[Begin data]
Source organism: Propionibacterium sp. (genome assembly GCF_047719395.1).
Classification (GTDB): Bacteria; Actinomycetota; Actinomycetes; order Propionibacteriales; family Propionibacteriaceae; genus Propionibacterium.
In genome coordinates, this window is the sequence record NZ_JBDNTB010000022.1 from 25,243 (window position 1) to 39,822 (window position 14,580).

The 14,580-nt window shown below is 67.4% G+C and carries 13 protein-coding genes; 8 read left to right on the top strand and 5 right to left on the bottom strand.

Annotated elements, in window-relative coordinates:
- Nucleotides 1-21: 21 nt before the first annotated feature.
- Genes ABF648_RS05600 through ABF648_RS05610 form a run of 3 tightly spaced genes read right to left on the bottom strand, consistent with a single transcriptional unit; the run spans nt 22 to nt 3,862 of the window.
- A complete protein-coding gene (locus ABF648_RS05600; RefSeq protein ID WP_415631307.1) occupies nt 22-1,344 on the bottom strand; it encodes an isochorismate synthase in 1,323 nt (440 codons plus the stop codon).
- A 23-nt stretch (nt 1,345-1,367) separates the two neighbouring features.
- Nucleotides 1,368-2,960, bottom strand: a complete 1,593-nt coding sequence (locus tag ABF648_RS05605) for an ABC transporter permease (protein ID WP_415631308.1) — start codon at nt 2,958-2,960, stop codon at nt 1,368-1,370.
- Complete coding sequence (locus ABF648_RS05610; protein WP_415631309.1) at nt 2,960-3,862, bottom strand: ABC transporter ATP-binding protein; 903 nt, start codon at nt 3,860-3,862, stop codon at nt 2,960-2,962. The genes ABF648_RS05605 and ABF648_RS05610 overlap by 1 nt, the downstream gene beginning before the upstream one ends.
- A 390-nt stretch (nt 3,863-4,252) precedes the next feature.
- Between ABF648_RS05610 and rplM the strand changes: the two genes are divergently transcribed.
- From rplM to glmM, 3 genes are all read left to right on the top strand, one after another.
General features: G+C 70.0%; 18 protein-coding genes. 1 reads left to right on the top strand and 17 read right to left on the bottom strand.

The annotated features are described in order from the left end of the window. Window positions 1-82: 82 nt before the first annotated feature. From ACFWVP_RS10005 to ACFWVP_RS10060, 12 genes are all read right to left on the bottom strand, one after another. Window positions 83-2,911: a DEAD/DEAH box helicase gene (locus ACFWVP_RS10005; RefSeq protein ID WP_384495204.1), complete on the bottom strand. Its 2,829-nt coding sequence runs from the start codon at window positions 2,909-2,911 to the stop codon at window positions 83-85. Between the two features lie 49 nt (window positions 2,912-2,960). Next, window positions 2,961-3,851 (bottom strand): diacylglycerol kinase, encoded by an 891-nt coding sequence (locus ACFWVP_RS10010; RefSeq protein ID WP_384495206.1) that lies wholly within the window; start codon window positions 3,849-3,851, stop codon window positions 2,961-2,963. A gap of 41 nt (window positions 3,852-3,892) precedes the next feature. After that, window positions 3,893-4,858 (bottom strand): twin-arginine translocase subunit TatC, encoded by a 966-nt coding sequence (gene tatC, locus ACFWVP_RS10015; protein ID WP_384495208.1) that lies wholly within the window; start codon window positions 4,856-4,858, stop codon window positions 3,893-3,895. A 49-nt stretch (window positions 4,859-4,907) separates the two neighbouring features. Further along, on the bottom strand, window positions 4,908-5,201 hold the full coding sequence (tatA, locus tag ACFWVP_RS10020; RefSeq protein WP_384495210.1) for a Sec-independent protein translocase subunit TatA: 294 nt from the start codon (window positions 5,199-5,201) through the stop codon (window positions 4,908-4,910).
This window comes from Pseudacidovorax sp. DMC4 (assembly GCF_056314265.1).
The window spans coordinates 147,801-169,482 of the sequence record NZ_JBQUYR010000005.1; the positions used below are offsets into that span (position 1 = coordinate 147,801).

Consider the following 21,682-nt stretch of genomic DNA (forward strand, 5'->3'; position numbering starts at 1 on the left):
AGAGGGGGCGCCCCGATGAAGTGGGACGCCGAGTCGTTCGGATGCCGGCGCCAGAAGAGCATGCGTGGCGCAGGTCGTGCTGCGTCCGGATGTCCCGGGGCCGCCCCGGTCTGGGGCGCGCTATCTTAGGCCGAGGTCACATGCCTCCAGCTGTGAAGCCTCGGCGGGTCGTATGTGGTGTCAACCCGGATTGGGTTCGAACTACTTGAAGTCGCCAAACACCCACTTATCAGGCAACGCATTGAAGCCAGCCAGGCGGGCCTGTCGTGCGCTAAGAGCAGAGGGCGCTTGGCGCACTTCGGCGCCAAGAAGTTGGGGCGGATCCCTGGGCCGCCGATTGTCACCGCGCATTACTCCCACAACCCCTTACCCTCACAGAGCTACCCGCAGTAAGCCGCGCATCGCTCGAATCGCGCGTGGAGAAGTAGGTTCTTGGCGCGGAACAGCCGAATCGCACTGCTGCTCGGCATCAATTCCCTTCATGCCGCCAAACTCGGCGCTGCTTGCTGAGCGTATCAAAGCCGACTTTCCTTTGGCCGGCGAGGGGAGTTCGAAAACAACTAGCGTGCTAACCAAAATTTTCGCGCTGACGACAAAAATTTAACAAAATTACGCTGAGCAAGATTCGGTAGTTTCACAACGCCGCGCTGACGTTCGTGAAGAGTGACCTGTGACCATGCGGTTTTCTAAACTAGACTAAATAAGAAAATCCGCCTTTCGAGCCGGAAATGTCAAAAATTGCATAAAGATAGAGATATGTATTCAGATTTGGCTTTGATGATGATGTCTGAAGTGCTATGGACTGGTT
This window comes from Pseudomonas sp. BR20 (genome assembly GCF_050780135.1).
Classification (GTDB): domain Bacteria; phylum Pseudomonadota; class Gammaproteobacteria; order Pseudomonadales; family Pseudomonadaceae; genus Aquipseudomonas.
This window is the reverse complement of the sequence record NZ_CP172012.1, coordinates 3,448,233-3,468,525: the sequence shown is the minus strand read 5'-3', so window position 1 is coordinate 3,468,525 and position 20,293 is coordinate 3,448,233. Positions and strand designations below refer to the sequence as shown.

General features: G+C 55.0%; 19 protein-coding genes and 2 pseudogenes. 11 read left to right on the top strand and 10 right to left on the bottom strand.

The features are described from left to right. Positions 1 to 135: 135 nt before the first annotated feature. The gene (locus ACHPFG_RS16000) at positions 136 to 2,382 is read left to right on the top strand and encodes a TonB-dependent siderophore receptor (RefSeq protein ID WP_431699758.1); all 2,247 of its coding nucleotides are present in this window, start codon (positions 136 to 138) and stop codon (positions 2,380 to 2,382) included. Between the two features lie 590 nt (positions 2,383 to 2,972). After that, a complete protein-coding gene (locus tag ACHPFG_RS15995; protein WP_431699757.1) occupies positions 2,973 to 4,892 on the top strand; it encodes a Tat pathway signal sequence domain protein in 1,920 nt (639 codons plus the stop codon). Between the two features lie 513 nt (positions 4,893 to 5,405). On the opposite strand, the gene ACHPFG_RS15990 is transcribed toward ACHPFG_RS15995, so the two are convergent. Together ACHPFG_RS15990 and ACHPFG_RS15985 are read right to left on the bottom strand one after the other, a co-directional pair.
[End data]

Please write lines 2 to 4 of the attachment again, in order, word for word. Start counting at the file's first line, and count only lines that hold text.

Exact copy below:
Classification (GTDB): Bacteria; Actinomycetota; Actinomycetes; order Propionibacteriales; family Propionibacteriaceae; genus Propionibacterium.
In genome coordinates, this window is the sequence record NZ_JBDNTB010000022.1 from 25,243 (window position 1) to 39,822 (window position 14,580).

The 14,580-nt window shown below is 67.4% G+C and carries 13 protein-coding genes; 8 read left to right on the top strand and 5 right to left on the bottom strand.